I must therefore respectfully disagree with the claim advanced in the catalogue of the current Albers retrospective by Nicholas Fox Weber that “Anni elevated the status of woven threads and put the medium on equal footing with oil on canvas and watercolor on paper.” Neither am I persuaded by Mr. Weber’s further claim that “Anni [created] individual objects that hold up against some of the finest abstract paintings of the [20th] century.” This is not an assessment that can be seriously entertained, for there is nothing in the current retrospective to support it. Mr. Weber is no doubt correct in observing that Albers “did her utmost to achieve with the [weaving] medium what her heroes like Paul Klee and Vasily Kandinsky had accomplished in paint,” but this proved to be an ambition that was unachievable.

Let’s face it: In the history of abstract art on both sides of the Atlantic, the work of Anni Albers is scarcely more than a footnote. That it is a very interesting footnote, as footnotes sometimes are, is largely due to the personal and historical circumstances in which Albers and her husband Josef pursued their respective artistic vocations. In this respect, Mr. Weber is right to describe her as “a brave woman.”

“She left the comforts of her luxurious bourgeois upbringing to join those daring souls who wanted to do the unprecedented at the Bauhaus,” he writes. “She married a man from the other side of the tracks-in part because they shared a consuming faith in art,” and they persevered “in spite of the sometimes desperate vicissitudes of their existence, in which Nazism, illness, and financial duress were a reality.”

Theirs was indeed the fate shared by many gifted members of their intellectual generation in Weimar Germany. While others repudiated their bourgeois origins in favor of communism or Zionism or, among those who were not Jewish, even Nazism, the Albers’ radical commitment was to modernist art, and they were among the fortunate who were able to secure safe passage to America when Hitler closed the Bauhaus in 1933 and stigmatized modernist art as “degenerate,” and hence forbidden.

Theirs is certainly a dramatic story, and Anni’s role in that story is beautifully documented in the final room of the current retrospective-the only room, alas, in which visitors to this exhibition tend to congregate in order to study the details of her life and that of her more famous husband. In the rooms devoted to her work, however, this intensity of interest is much diminished. To relieve the visual monotony of these woven abstractions, the organizers of the exhibition have engaged the services of Gae Aulenti, the Italian architect responsible for the horrors of the Musée d’Orsay in Paris, to provide the work with an installation that at times simply overwhelms the work itself.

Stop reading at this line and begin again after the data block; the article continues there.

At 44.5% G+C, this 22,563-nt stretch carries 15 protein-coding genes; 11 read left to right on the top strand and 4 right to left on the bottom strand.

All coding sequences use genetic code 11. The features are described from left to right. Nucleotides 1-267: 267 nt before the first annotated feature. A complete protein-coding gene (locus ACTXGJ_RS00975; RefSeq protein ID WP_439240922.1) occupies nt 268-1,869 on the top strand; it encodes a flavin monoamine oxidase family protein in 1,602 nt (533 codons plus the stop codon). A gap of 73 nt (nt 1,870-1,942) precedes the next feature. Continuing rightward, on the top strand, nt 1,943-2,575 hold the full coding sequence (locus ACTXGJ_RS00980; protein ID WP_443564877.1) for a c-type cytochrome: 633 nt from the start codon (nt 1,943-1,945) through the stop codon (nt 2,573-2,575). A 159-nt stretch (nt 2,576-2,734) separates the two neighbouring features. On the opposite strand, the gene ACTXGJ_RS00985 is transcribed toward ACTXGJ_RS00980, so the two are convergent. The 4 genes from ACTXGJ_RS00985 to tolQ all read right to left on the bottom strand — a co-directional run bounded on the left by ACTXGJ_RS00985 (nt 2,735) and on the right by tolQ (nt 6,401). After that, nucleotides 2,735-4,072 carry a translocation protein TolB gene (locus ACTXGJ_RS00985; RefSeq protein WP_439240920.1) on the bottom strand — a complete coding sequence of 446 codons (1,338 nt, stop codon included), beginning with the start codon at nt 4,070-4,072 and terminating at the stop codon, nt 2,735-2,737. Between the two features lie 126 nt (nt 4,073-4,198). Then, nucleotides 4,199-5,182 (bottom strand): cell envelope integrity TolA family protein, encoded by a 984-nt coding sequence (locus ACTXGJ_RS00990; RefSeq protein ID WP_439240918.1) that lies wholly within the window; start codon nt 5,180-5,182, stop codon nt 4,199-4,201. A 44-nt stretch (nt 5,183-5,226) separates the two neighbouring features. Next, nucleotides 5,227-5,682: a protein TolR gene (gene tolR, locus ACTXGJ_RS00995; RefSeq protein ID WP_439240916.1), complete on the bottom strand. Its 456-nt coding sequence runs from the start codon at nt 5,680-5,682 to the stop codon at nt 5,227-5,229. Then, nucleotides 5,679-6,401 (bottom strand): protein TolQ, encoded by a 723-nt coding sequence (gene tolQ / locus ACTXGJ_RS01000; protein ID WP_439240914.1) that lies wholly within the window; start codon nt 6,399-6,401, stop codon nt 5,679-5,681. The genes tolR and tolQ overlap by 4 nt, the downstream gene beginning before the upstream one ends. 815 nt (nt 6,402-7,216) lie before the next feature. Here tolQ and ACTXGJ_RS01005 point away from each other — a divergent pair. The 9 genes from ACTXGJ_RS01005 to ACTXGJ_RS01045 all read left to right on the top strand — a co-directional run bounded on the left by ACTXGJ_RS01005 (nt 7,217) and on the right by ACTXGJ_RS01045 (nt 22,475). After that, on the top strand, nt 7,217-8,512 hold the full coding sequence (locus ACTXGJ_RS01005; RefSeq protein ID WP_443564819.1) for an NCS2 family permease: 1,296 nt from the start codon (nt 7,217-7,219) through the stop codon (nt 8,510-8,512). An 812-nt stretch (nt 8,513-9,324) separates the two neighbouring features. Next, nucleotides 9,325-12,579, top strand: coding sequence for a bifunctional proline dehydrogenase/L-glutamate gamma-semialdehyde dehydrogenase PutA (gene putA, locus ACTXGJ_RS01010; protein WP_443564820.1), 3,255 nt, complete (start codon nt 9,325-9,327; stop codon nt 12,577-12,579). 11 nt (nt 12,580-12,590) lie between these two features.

As you might expect, Albers’ wall hangings from the Bauhaus period are closer in spirit to the kind of geometrical design that was taught in the school’s introductory Vorkurs . In the later work, an attempt is made to provide the woven abstractions with somewhat more dramatic textures and sculptural effects. The latter reflect the influence of Peruvian textiles, in which Albers developed a keen interest. Yet there is no escaping the tedium inherent in the visual and material monotony of the medium itself. If not for Ms. Aulenti’s installation design in the first room of the exhibition and the absorbing documentary material in the final room, there would not be much to sustain one’s attention. Neither the woven versions of Paul Klee and De Stijl abstraction nor the neo-primitive adaptations of Peruvian folk art add much to our aesthetic experience, and about the most ambitious single work in the show- Six Prayers (1965-1966), created as a memorial to the victims of the Holocaust-one can only say that it is scarcely sufficient for its subject.

Anni Albers remains on view at the Jewish Museum, 1109 Fifth Avenue at 92nd Street, through Aug. 20. Bauhaus’ Brave Albers Was a Tedious Weaver